Innovation in a year of change
It would not be understating things to say that Borders has experienced a year of fundamental changes. First there was the six-month sale process that ended in September 2007 with Luke Johnson’s Risk Capital Partners buying the Borders UK business from the company’s American owners. Then there was the shock resignation in January of c.e.o. David Roche, who was replaced by Philip Downer. In March, Borders announced it is to completely replace its UK IT systems later this year, along with a complete restructure of its supply chain. Yet through all of the changes—and tough trading conditions—the bookseller’s team has managed to hit sales targets and achieve solid sales growth. Testament, perhaps, to the quality of its staff, and the reason it won this category in 2005 and 2006. Digital has been at the forefront of Borders’ strategy, with Julie Howkins appointed as the new head of e-commerce, and a fully transactional website launched in the summer, while in May it became the first high street retailer to sell an e-reader, the iLiad.
Iconic brand expands
Arguably Britain’s most famous bookshop, in the past 12 months Foyles has continued with its programme of expansion. A shop was opened in the St Pancras Eurostar station in February 2007 and a new one is scheduled to open at the west London White City development this autumn. This will bring six shops under the venerable family bookselling banner. The strategic rationale for the expansion is to continue to exploit Foyles’ uniqueness and character, yet also opening in areas with heavy footfall. It is paying off, with turnover in 2007 jumping a remarkable 25%. Foyles re-launched its website in 2007, trading on one of the flagship Charing Cross Road store’s key assets: its range. There is beefed-up content, customers can see live stock availability and there is a collect-in-store option. Since the relaunch, web sales have jumped by more than 50%. Key marketing initiatives throughout the year include the launch of Foyalty, a card-based loyalty scheme, and a partnership with the Evening Standard to form the newspaper’s book club.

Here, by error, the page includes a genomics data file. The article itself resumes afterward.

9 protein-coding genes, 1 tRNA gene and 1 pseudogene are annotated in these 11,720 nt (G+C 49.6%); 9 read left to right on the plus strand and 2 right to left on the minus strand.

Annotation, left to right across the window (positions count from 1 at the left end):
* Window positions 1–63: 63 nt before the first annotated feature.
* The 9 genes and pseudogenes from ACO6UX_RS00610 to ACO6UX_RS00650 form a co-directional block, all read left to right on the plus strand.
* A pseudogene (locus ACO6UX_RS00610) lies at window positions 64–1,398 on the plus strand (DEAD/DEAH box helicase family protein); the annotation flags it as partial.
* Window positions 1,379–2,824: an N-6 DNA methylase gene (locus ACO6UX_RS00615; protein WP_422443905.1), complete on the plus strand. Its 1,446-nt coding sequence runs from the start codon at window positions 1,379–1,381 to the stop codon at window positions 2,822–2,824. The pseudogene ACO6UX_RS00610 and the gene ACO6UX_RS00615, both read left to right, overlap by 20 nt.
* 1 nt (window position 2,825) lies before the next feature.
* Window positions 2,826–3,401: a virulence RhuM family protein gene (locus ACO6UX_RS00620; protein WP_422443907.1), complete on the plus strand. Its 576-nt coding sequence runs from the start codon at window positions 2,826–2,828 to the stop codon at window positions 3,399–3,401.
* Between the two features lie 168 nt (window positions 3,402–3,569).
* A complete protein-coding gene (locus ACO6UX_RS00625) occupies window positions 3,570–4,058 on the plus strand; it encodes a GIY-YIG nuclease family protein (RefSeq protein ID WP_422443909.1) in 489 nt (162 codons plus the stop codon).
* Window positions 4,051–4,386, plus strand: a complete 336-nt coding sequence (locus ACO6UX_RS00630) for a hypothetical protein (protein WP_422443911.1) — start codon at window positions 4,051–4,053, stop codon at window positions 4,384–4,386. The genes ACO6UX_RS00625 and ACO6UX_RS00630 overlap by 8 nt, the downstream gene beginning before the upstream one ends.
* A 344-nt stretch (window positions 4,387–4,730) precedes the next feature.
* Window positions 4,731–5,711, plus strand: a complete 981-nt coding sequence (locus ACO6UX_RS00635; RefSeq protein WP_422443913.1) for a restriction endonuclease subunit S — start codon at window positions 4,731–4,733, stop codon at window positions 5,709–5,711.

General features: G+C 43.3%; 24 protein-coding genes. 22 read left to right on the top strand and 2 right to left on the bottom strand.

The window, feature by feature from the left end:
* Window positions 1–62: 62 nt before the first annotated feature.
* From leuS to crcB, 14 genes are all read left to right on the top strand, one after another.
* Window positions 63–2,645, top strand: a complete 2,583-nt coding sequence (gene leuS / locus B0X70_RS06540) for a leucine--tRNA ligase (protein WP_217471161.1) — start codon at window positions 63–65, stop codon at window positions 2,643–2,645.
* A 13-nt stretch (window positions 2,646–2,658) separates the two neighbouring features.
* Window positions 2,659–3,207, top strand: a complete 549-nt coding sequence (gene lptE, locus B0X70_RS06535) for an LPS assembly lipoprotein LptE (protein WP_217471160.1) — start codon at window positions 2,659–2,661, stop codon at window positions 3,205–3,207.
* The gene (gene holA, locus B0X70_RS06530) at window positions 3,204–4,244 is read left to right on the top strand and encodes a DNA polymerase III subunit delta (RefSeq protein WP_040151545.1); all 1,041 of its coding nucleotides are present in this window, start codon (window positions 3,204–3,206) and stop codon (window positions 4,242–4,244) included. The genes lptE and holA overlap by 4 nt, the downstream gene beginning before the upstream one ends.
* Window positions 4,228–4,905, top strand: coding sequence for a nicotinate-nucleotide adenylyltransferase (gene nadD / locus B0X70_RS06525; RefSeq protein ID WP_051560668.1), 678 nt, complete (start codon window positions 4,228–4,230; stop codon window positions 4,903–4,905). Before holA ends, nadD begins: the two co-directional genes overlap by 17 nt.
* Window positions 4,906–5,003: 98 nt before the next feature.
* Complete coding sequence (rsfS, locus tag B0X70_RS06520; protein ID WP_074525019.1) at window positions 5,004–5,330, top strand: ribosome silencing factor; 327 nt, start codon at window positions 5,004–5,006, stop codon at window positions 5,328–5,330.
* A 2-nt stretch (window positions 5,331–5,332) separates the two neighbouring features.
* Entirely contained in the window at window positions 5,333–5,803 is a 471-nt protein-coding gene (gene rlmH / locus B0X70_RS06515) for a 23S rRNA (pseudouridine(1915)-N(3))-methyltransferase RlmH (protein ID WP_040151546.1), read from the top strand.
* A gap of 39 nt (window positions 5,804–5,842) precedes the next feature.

Reconnecting with customers, strengthening the brand
With the Ottakar’s integration finally beginning to solidify, Waterstone’s set out this year with three objectives: improve engagement with its customers, revitalise customer service and build its online presence. Engaging with customers was achieved by a number of high-profile marketing initiatives, including the Writer’s Year, launched in January 2008. The campaign is designed to build the Waterstone’s brand, emphasising the values of a community bookshop where excellence in writing is fundamental. The Waterstone’s loyalty card was launched in 2007 and has been a success, with 1.4 million customers joining to date. A new-format children’s section, split into age ranges through colour coding, has increased children’s sales. Waterstones.com, which is fully transactional and has community forums enabling bookseller and customer interaction, has continued to grow beyond expectations, with monthly visitors to the website exceeding one million. The major development operationally will be the introduction of a central distribution hub, which aims to reduce costs, boost the bookseller’s green credentials and lead to a lower workload for shop staff.
The Martina Cole General Retailer of the Year
Strong growth in children’s and backlist